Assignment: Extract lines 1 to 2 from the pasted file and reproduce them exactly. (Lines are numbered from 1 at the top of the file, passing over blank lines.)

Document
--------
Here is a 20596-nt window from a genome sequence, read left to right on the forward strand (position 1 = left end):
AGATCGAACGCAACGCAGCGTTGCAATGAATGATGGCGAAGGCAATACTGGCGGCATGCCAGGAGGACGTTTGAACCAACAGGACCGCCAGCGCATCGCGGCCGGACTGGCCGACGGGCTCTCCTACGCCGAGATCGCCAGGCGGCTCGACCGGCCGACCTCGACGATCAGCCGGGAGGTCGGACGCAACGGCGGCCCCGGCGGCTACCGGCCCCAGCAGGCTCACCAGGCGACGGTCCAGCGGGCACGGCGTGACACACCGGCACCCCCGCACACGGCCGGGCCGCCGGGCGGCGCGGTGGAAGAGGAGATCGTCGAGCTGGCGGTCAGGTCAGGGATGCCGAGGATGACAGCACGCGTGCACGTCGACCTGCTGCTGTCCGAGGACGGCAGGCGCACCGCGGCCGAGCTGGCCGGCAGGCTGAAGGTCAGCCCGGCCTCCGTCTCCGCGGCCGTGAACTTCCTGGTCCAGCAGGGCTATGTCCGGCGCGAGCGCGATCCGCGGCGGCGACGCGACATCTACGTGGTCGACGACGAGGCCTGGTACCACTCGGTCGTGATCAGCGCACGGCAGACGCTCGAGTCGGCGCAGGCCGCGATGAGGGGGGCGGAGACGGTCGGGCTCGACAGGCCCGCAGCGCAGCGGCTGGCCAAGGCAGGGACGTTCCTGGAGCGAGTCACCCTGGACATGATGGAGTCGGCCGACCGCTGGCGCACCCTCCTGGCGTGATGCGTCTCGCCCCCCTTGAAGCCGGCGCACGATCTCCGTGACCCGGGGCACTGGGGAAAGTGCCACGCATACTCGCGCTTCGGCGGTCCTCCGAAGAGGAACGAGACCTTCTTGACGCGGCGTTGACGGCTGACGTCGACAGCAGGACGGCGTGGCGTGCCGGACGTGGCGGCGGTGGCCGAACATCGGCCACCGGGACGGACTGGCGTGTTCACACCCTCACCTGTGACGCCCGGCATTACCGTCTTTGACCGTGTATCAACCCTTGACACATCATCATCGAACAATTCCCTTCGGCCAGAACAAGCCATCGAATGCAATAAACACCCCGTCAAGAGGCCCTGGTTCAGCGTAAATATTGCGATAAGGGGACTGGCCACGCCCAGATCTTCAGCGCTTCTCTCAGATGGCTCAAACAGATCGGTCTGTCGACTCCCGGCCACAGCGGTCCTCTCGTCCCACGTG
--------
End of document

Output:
Here is a 20596-nt window from a genome sequence, read left to right on the forward strand (position 1 = left end):
AGATCGAACGCAACGCAGCGTTGCAATGAATGATGGCGAAGGCAATACTGGCGGCATGCCAGGAGGACGTTTGAACCAACAGGACCGCCAGCGCATCGCGGCCGGACTGGCCGACGGGCTCTCCTACGCCGAGATCGCCAGGCGGCTCGACCGGCCGACCTCGACGATCAGCCGGGAGGTCGGACGCAACGGCGGCCCCGGCGGCTACCGGCCCCAGCAGGCTCACCAGGCGACGGTCCAGCGGGCACGGCGTGACACACCGGCACCCCCGCACACGGCCGGGCCGCCGGGCGGCGCGGTGGAAGAGGAGATCGTCGAGCTGGCGGTCAGGTCAGGGATGCCGAGGATGACAGCACGCGTGCACGTCGACCTGCTGCTGTCCGAGGACGGCAGGCGCACCGCGGCCGAGCTGGCCGGCAGGCTGAAGGTCAGCCCGGCCTCCGTCTCCGCGGCCGTGAACTTCCTGGTCCAGCAGGGCTATGTCCGGCGCGAGCGCGATCCGCGGCGGCGACGCGACATCTACGTGGTCGACGACGAGGCCTGGTACCACTCGGTCGTGATCAGCGCACGGCAGACGCTCGAGTCGGCGCAGGCCGCGATGAGGGGGGCGGAGACGGTCGGGCTCGACAGGCCCGCAGCGCAGCGGCTGGCCAAGGCAGGGACGTTCCTGGAGCGAGTCACCCTGGACATGATGGAGTCGGCCGACCGCTGGCGCACCCTCCTGGCGTGATGCGTCTCGCCCCCCTTGAAGCCGGCGCACGATCTCCGTGACCCGGGGCACTGGGGAAAGTGCCACGCATACTCGCGCTTCGGCGGTCCTCCGAAGAGGAACGAGACCTTCTTGACGCGGCGTTGACGGCTGACGTCGACAGCAGGACGGCGTGGCGTGCCGGACGTGGCGGCGGTGGCCGAACATCGGCCACCGGGACGGACTGGCGTGTTCACACCCTCACCTGTGACGCCCGGCATTACCGTCTTTGACCGTGTATCAACCCTTGACACATCATCATCGAACAATTCCCTTCGGCCAGAACAAGCCATCGAATGCAATAAACACCCCGTCAAGAGGCCCTGGTTCAGCGTAAATATTGCGATAAGGGGACTGGCCACGCCCAGATCTTCAGCGCTTCTCTCAGATGGCTCAAACAGATCGGTCTGTCGACTCCCGGCCACAGCGGTCCTCTCGTCCCACGTG